« السابقةمتابعة »
of enemies, nor going out to give them battle ; that (there be] no
complaining in our streets of tyranny, oppression, or famine. 15 Happy (is that) people, that is in such a case : [yea,) happy [is
that] people, whose God [is] the LORD ; or rather, more hapny the people who have Jehovah for their God; who worship him alone, and are under his special protection.
W Er should be led from hence to adore the condescension
of God to mankind. tion, when we consider his infinite greatness and majesty, and what a weak, helpless creature man is, of what limited power, and short duration ; that God should make account of him, as if he were something great and considerable. Let us join then in this thankful admiration of the divine condescension and grace ; especially in Christ Jesus, that unspeakable gift of God to men.
2. Let us be thankful for the temporal prosperity of our nation. God has hitherto delivered us from the hands of our enemies ; of whom we may justly say, their hands are the hands of falsehood. He hath preserved our king from the hurtful sword; hath blessed us with plenty, so that our garners are full ; he hath not suffered the enemy to invade us. We should be thankful to God if there are no complainings of oppression or famine ; that our oxen are strong ; and our sheep fruitful; which is a great blessing to a country whose prosperity depends so much on their wool. Let us see the hand of God in these mercies, and praise his name who dealeth wonderfully with us.
3. Let us learn that a covenant interest in God, is better than all temporal prosperity. Happy is the people who are in the case just described, but more happy the people whose God is the Lord; who know him and serve him, and enjoy his favour and love. This we should seek as the greatest of blessings for ourselves and our country ; choosing the Lord for our God, devoting ourselves to his service, and living to his glory: then shall we have all good things, be hid in the day of trouble, and find deliverance and happiness where others find destruction.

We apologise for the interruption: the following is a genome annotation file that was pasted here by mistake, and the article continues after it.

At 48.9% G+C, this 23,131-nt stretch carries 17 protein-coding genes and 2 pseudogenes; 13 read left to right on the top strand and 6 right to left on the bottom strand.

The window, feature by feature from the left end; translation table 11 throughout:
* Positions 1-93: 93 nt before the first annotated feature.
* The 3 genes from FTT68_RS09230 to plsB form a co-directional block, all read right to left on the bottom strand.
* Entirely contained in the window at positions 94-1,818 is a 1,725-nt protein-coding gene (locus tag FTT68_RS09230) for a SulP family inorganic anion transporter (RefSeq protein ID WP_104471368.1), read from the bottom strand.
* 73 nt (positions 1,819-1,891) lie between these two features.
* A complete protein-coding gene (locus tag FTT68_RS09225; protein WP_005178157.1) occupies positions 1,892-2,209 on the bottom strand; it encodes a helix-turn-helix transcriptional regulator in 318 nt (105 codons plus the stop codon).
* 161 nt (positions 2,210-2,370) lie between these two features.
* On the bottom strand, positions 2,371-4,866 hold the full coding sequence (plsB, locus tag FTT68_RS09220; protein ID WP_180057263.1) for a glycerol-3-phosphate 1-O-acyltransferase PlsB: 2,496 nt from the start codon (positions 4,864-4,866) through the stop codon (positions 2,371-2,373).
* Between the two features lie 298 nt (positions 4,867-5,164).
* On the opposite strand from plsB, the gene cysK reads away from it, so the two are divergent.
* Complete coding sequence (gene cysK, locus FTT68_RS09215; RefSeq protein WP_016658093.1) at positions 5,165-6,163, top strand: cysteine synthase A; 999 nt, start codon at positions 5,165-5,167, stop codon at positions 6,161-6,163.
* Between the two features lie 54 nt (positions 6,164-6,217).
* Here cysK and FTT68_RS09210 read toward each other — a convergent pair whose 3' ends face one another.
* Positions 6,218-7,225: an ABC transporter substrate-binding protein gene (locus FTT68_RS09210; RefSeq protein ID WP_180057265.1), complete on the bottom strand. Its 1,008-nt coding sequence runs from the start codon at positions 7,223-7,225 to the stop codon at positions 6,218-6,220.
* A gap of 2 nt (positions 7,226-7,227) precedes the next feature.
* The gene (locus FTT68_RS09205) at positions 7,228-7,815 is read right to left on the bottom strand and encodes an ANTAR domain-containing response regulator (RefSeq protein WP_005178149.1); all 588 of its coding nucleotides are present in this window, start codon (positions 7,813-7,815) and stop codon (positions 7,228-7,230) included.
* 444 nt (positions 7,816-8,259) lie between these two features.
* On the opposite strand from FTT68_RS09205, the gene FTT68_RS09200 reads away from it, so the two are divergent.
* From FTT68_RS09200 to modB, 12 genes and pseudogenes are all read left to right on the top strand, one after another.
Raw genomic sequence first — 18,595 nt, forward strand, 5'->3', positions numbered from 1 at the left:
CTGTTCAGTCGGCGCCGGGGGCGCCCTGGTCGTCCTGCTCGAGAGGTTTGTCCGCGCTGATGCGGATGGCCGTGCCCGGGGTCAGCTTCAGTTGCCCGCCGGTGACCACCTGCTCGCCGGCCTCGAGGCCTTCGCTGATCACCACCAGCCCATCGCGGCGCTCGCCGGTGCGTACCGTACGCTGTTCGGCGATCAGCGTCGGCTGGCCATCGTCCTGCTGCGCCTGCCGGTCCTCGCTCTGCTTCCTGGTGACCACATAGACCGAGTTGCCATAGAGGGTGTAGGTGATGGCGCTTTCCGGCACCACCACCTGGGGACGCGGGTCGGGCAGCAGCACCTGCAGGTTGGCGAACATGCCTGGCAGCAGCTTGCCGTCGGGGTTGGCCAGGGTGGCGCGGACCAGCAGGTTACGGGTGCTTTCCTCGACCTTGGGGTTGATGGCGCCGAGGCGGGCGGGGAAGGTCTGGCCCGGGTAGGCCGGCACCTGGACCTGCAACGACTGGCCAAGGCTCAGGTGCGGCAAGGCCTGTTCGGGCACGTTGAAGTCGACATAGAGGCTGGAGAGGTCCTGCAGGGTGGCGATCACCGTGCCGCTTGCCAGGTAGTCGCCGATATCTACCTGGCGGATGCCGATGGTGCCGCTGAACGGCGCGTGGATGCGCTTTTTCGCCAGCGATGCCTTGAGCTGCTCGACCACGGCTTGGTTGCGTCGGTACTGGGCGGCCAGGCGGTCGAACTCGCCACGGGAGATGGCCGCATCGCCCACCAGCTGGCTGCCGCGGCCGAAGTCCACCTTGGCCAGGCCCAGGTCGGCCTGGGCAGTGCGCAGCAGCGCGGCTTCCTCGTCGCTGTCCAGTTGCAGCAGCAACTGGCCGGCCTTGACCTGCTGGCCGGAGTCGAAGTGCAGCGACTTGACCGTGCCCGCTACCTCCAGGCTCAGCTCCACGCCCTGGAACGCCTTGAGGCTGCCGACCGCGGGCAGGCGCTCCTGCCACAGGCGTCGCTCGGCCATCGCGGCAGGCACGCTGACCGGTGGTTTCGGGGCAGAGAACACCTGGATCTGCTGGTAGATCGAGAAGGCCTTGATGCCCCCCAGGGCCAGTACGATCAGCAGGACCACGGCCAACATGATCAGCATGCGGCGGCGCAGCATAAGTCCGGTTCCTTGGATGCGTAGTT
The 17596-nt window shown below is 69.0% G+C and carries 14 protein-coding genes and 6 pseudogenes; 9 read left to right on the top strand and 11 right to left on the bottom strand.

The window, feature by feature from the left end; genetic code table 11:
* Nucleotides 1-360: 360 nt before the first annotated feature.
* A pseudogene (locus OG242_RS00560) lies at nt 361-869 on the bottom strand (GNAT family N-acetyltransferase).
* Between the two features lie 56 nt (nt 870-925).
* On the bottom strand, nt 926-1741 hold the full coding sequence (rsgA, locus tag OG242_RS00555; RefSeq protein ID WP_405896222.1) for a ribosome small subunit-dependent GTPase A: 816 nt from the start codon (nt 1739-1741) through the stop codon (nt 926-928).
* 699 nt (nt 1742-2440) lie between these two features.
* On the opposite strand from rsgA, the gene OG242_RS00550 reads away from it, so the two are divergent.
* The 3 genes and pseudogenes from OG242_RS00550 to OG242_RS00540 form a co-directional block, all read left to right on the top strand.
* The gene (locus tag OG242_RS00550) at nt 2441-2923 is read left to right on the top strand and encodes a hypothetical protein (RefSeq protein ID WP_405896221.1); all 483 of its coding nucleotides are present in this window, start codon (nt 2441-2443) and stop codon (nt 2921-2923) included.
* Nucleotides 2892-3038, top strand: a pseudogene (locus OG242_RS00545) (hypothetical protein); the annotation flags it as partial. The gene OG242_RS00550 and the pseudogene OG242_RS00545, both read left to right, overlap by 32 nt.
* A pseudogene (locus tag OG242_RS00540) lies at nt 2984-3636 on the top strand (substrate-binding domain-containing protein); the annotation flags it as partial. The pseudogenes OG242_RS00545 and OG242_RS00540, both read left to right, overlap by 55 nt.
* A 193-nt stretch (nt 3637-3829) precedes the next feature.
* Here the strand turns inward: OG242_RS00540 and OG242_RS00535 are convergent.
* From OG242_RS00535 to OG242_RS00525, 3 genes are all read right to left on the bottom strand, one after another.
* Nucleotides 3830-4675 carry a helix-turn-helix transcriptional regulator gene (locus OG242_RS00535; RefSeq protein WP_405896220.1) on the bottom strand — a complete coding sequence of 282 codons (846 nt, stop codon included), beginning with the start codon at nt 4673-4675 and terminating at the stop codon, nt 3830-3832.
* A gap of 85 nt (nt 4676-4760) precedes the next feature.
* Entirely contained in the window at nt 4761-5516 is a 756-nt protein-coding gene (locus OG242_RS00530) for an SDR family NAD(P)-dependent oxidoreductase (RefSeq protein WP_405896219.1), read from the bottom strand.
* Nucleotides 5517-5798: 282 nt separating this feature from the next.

David's (Psalm] of Praise.* This is called so perhaps to intimate, that he not only composed it, but
sung it often, and took great pleasure in it. 1
WILL extol thee, my God, O king ; and I will bless thy 2 name for ever and ever. Every day will I bless thee ; and 3 I will praise thy name for ever and ever. Great [is] the LORD,
and greatly to be praised ; and his greatness [is] unsearchable. 4. One generation shall praise thy works to another, and shall de5 clare thy mighty acts. I will speak of the glorious honour of 6 tly diajesty, and of thy wondrous works. And (men) shall
speak of the might of thy terrible acts : and I will declare thy greatness ; I will praise God while here, and instruct others to
carry on the work to succeeding generations ; and while they are ý doing it on earth, I shall be doing it in heaven. They shall abun
dantly utter the memory of thy great goodness, it shall flow forth freely, without constraint, and shall sing of thy righteousness. 8 The Lord, [is] gracious, and full of compassion ; slow to an. 9 ger, and of great mercy.
The LORD [is] good to all : and 10 his tender mercies (are) over all his works. All thy works
shall furnish matter for men to praise thee, O LORD ; and thy saints shall bless thee, according to their capacity : some
of thy creatures indeed are enemies to thee ; but this little dis. 11 cord is not heard among the general harmony. They shall speak 12 of the glory of thy kingdom, and talk of thy power ; To
make known to the sons of men his mighty acts, and the glo13 rious majesty of his kingdom. Thy kingdom [is] an everlasting
kingdom, and thy dominion (endureth) throughout all genera
tions. Then the ancient versions add, « faithful is the Lord in his 14 sayings, and holy in all his works.' The Lord upholdeth all 15 that fall, and raiseth up all (those that be] bowed down. The
eyes of all wait upon thee ; and thou givest them their meat in
due season; a suitable surply of food for various orders of creatures, 16 especially for man. Thou openest thine hand, and satisfiest the 17 desire of every living thing. The Lord [is] righteous in all 18 his ways, and holy in all his works. The Lord [is] nigh unto
all them that call upon him, to all that call upon him in truth ;
though he is so great a king, he does not keep out the humble pe19 titioner, but allends to every sincere prayer. He will fulfil the